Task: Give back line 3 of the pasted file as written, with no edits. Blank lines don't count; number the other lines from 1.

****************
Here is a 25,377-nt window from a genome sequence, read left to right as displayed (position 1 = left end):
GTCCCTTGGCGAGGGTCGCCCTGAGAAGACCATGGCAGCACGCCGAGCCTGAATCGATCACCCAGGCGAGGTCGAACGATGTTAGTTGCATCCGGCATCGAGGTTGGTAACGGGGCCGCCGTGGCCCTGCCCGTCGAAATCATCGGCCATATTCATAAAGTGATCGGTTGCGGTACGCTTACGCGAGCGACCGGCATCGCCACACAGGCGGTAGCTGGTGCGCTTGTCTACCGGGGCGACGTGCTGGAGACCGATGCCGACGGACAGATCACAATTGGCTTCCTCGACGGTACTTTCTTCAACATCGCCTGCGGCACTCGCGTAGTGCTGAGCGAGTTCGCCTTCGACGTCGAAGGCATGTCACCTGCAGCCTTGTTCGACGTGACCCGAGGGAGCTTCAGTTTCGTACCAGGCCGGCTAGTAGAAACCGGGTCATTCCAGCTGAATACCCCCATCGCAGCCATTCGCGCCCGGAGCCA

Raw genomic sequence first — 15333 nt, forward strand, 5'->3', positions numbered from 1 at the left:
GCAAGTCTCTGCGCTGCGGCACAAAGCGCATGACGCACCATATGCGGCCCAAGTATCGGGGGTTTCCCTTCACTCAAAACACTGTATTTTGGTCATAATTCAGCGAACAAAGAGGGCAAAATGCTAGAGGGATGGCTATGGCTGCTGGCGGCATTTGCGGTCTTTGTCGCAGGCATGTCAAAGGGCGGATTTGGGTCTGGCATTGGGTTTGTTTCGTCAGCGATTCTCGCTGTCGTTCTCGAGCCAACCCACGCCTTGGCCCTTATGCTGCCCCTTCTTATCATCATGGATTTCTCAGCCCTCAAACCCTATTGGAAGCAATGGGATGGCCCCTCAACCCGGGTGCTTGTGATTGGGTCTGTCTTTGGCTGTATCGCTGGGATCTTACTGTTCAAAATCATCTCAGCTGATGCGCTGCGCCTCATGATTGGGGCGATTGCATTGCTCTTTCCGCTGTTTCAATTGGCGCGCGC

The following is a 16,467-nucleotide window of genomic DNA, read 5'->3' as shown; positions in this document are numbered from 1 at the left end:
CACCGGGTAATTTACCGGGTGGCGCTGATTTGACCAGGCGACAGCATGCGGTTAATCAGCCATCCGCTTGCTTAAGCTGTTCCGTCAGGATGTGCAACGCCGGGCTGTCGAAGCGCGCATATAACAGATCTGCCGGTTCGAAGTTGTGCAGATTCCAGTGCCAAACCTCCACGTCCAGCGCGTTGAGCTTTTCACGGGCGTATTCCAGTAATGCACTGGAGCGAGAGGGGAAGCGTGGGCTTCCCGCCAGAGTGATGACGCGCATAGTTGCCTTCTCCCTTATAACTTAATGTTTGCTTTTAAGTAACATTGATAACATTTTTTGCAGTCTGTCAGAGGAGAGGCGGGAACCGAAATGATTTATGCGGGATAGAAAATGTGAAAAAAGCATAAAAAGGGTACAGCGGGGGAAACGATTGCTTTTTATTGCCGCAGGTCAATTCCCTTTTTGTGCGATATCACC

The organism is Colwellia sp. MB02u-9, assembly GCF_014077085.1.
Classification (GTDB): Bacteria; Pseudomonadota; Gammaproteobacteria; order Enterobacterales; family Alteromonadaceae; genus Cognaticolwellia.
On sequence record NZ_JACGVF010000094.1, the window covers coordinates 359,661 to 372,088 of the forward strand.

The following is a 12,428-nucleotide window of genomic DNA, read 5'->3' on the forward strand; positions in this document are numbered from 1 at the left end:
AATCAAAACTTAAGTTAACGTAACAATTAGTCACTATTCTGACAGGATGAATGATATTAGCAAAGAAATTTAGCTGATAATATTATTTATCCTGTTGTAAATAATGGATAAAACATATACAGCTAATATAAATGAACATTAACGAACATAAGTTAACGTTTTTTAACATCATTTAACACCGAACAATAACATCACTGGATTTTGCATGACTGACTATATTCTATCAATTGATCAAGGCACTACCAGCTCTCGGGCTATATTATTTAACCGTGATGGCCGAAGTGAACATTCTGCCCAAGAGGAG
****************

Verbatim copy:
Raw genomic sequence first — 15333 nt, forward strand, 5'->3', positions numbered from 1 at the left: